We are proceeding with an abundance of caution, but we want you to feel as confident as we do that any visit you make to our office will be a safe one.

We also realize that many of you have been impacted financially during this outbreak, and we have solutions to keep dental care affordable for you and your family.

To discuss these payment options, schedule an appointment, or ask us any questions you may have about your next visit, please don’t hesitate to contact us at 757-473-8482

We look forward to seeing you soon!

Dr. Parr, Dr. Frey and the Smile Center Team

Illustration of skull with underbite

Underbite

An underbite occurs when your lower teeth close over the top of your upper teeth.  Underbites can cause difficulty chewing and speaking.

Caused by a misalignment of the jaw, an underbite can be corrected with a range of treatments to improve your comfort and appearance.

So how do I know if I need treatment for an underbite?

Illustration of skull with underbite

If Your Underbite Is More Than a Cosmetic Concern, You May Need to See an Orthodontist

Do You Have Issues Eating or Speaking?

An underbite can interfere with normal daily activities, including chewing and speaking.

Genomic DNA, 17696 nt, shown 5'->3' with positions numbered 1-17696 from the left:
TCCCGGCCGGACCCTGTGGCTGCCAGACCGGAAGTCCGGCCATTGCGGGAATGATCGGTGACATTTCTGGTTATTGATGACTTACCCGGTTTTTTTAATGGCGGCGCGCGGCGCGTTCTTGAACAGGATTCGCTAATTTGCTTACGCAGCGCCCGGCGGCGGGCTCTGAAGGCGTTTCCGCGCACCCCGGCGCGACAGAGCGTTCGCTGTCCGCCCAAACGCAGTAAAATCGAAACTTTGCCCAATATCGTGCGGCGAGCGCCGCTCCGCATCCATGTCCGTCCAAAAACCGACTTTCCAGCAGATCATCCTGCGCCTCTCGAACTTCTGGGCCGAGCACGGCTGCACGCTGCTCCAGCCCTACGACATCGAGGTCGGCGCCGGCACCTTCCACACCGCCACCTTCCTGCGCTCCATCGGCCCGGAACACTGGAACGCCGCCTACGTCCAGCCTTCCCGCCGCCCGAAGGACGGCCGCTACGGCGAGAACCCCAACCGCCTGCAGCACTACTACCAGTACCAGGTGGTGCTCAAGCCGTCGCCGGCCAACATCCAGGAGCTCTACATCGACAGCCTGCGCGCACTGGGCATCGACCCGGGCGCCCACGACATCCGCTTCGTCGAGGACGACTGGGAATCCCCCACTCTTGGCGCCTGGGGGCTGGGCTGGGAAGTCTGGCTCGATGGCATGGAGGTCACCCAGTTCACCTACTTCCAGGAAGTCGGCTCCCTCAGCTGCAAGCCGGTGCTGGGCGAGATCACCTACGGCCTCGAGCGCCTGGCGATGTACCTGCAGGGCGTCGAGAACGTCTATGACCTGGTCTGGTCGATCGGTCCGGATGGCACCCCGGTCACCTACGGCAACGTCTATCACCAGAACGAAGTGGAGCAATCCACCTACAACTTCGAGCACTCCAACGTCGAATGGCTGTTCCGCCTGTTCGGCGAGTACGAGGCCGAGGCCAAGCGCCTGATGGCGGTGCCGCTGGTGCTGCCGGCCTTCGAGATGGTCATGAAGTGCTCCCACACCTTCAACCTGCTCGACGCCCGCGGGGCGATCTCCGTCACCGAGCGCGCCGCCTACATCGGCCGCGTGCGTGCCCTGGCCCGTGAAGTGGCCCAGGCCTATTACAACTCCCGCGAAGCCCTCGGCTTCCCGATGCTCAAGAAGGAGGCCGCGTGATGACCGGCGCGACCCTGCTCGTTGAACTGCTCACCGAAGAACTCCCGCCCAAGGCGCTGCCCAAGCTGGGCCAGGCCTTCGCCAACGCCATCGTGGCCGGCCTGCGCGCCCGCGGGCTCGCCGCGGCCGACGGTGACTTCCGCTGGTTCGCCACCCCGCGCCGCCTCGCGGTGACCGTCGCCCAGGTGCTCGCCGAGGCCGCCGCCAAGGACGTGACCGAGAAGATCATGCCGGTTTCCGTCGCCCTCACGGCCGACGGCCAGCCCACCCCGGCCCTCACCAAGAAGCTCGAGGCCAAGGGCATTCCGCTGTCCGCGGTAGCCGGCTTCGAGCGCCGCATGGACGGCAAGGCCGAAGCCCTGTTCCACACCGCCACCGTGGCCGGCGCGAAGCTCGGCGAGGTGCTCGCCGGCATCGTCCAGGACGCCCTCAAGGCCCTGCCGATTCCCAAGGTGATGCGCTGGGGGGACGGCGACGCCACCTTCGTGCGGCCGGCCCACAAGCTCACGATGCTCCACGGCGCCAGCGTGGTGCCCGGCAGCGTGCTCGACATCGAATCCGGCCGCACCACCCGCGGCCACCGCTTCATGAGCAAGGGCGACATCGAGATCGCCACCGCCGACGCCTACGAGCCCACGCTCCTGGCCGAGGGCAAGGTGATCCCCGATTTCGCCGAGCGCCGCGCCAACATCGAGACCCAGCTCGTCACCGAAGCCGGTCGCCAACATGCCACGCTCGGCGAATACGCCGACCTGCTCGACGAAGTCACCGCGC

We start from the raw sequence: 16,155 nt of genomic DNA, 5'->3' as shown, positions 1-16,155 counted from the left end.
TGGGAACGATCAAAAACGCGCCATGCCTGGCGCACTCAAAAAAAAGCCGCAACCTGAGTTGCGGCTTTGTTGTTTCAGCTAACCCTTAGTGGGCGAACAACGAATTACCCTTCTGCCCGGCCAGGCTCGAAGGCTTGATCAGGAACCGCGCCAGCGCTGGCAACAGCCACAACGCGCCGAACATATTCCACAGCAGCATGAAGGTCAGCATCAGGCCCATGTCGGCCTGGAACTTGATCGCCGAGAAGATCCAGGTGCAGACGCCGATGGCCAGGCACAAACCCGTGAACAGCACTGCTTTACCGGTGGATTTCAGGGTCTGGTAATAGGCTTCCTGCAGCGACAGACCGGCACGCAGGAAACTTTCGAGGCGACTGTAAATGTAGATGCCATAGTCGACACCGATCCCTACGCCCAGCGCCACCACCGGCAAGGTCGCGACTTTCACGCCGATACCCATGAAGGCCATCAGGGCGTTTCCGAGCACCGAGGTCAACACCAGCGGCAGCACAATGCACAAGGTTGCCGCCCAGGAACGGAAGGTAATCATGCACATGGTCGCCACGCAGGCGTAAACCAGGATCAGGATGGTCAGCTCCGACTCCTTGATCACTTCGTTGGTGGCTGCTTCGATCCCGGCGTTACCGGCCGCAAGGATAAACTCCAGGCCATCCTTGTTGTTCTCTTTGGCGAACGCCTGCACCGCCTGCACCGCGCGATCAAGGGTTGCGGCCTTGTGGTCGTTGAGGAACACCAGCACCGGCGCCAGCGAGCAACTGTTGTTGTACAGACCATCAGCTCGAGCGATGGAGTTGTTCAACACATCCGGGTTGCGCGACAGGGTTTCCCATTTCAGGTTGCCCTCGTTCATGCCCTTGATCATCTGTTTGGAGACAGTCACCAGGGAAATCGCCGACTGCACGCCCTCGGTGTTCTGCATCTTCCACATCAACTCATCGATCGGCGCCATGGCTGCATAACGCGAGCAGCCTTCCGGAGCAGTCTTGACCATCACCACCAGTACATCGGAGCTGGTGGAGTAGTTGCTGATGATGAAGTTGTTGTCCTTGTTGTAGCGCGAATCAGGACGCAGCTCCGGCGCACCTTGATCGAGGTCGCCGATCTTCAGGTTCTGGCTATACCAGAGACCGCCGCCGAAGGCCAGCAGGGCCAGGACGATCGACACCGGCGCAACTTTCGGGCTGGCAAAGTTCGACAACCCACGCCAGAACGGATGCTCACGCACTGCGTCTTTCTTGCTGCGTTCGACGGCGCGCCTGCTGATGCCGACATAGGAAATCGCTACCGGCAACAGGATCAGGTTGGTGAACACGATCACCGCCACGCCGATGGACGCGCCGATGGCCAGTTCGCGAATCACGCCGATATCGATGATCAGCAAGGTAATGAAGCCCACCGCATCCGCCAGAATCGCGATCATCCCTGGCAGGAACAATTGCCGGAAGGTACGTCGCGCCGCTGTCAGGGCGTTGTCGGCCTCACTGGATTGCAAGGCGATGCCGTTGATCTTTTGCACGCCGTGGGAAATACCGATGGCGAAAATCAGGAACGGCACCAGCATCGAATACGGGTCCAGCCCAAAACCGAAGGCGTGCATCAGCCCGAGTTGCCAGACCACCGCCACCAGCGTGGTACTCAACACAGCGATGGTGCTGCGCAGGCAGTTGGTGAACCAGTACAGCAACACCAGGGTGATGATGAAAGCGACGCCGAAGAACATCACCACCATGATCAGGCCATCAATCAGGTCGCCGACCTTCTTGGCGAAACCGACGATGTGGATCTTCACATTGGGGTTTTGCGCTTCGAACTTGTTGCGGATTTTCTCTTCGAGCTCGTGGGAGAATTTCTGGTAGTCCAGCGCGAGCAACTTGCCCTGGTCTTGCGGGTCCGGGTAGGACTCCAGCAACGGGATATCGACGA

Do You Suffer from Chronic Pain?

For some patients, underbites cause chronic jaw pain, as well as head and earaches.

Do You Have Breathing Difficulties?

Underbites can also affect your breathing, causing chronic bad breath, sleep apnea, and snoring.

Comparison of normal bite and underbite Comparison of normal bite and underbite
 

Underbites Have a Distinctive Appearance

Clinically referred to as a Class III Malocclusion, an underbite occurs when the bottom teeth noticeably protrude beyond the upper teeth.

Genetics Play a Major Role in Whether You Develop an Underbite

If one of your parents or grandparents had an underbite, there is a much larger chance that you will, too. In addition, certain ethnic groups are more likely to develop underbites, including those of Asian descent.

A famous example of the genetic nature of this trait is the "Habsburg jaw." Many generations of the royal Habsburg family in Europe were known for their distinctive protruding lower jaws, which are believed to have been the result of an underbite.

Certain Environmental Factors Can Cause an Underbite

Tongue Thrusting

Constant thrusting of the tongue against the teeth can move your smile out of position and cause an underbite.

Childhood Habits

Habits such as thumb sucking and pacifier use in early childhood can also affect the way the jaw develops.

Mouth Breathing

Breathing through your mouth forces the tongue to rest against the lower jaw and increases the chance of an underbite.